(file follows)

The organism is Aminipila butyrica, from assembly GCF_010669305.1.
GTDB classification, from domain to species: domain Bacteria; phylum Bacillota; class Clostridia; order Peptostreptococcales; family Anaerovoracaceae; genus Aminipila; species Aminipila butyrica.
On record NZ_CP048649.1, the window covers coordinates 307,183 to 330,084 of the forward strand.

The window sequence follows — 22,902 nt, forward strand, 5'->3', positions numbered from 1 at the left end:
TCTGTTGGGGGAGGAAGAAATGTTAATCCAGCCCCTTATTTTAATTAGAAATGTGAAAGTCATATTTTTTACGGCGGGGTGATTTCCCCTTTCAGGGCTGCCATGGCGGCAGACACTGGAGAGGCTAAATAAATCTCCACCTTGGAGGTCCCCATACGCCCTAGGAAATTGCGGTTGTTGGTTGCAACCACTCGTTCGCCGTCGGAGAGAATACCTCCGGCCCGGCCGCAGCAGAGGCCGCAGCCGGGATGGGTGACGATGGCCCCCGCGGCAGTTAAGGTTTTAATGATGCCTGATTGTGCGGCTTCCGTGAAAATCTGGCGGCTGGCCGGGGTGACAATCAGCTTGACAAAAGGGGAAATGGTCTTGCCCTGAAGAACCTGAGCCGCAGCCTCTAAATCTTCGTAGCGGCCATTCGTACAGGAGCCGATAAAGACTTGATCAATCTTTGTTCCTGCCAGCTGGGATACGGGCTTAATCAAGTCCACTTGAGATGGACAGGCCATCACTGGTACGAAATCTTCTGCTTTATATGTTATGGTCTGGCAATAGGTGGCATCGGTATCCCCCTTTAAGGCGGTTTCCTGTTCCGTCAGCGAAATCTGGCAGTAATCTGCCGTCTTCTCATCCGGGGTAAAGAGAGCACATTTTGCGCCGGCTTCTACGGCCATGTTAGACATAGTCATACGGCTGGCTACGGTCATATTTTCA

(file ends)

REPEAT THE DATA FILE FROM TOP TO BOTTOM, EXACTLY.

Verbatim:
The organism is Aminipila butyrica, from assembly GCF_010669305.1.
GTDB classification, from domain to species: domain Bacteria; phylum Bacillota; class Clostridia; order Peptostreptococcales; family Anaerovoracaceae; genus Aminipila; species Aminipila butyrica.
On record NZ_CP048649.1, the window covers coordinates 307,183 to 330,084 of the forward strand.

The window sequence follows — 22,902 nt, forward strand, 5'->3', positions numbered from 1 at the left end:
TCTGTTGGGGGAGGAAGAAATGTTAATCCAGCCCCTTATTTTAATTAGAAATGTGAAAGTCATATTTTTTACGGCGGGGTGATTTCCCCTTTCAGGGCTGCCATGGCGGCAGACACTGGAGAGGCTAAATAAATCTCCACCTTGGAGGTCCCCATACGCCCTAGGAAATTGCGGTTGTTGGTTGCAACCACTCGTTCGCCGTCGGAGAGAATACCTCCGGCCCGGCCGCAGCAGAGGCCGCAGCCGGGATGGGTGACGATGGCCCCCGCGGCAGTTAAGGTTTTAATGATGCCTGATTGTGCGGCTTCCGTGAAAATCTGGCGGCTGGCCGGGGTGACAATCAGCTTGACAAAAGGGGAAATGGTCTTGCCCTGAAGAACCTGAGCCGCAGCCTCTAAATCTTCGTAGCGGCCATTCGTACAGGAGCCGATAAAGACTTGATCAATCTTTGTTCCTGCCAGCTGGGATACGGGCTTAATCAAGTCCACTTGAGATGGACAGGCCATCACTGGTACGAAATCTTCTGCTTTATATGTTATGGTCTGGCAATAGGTGGCATCGGTATCCCCCTTTAAGGCGGTTTCCTGTTCCGTCAGCGAAATCTGGCAGTAATCTGCCGTCTTCTCATCCGGGGTAAAGAGAGCACATTTTGCGCCGGCTTCTACGGCCATGTTAGACATAGTCATACGGCTGGCTACGGTCATATTTTCA